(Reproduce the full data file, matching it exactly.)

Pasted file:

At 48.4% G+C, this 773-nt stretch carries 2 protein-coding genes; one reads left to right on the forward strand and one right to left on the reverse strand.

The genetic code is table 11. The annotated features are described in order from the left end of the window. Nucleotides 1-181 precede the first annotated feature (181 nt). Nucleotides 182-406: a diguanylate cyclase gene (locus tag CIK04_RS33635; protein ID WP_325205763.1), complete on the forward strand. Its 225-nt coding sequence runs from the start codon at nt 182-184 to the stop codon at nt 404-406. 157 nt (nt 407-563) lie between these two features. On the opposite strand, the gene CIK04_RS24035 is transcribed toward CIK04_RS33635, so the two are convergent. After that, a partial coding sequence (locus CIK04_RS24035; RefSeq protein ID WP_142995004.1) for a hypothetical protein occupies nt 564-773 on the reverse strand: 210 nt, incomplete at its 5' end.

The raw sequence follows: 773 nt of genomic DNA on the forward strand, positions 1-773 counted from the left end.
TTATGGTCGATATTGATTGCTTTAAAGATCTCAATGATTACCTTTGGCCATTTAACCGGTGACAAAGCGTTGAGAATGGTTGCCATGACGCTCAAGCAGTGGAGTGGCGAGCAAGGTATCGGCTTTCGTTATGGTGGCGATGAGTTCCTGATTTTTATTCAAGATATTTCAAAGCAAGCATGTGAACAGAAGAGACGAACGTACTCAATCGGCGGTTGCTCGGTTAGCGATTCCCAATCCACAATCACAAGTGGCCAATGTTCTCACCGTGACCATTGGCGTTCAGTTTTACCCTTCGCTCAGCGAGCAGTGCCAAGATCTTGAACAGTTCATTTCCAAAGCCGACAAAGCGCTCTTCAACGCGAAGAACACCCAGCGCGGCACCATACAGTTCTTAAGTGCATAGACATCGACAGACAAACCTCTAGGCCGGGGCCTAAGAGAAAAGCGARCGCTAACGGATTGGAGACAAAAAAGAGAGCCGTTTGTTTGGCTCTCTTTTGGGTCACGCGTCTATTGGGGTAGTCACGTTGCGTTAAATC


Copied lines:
At 48.4% G+C, this 773-nt stretch carries 2 protein-coding genes; one reads left to right on the forward strand and one right to left on the reverse strand.

The genetic code is table 11. The annotated features are described in order from the left end of the window. Nucleotides 1-181 precede the first annotated feature (181 nt). Nucleotides 182-406: a diguanylate cyclase gene (locus tag CIK04_RS33635; protein ID WP_325205763.1), complete on the forward strand. Its 225-nt coding sequence runs from the start codon at nt 182-184 to the stop codon at nt 404-406. 157 nt (nt 407-563) lie between these two features. On the opposite strand, the gene CIK04_RS24035 is transcribed toward CIK04_RS33635, so the two are convergent. After that, a partial coding sequence (locus CIK04_RS24035; RefSeq protein ID WP_142995004.1) for a hypothetical protein occupies nt 564-773 on the reverse strand: 210 nt, incomplete at its 5' end.

The raw sequence follows: 773 nt of genomic DNA on the forward strand, positions 1-773 counted from the left end.
TTATGGTCGATATTGATTGCTTTAAAGATCTCAATGATTACCTTTGGCCATTTAACCGGTGACAAAGCGTTGAGAATGGTTGCCATGACGCTCAAGCAGTGGAGTGGCGAGCAAGGTATCGGCTTTCGTTATGGTGGCGATGAGTTCCTGATTTTTATTCAAGATATTTCAAAGCAAGCATGTGAACAGAAGAGACGAACGTACTCAATCGGCGGTTGCTCGGTTAGCGATTCCCAATCCACAATCACAAGTGGCCAATGTTCTCACCGTGACCATTGGCGTTCAGTTTTACCCTTCGCTCAGCGAGCAGTGCCAAGATCTTGAACAGTTCATTTCCAAAGCCGACAAAGCGCTCTTCAACGCGAAGAACACCCAGCGCGGCACCATACAGTTCTTAAGTGCATAGACATCGACAGACAAACCTCTAGGCCGGGGCCTAAGAGAAAAGCGARCGCTAACGGATTGGAGACAAAAAAGAGAGCCGTTTGTTTGGCTCTCTTTTGGGTCACGCGTCTATTGGGGTAGTCACGTTGCGTTAAATC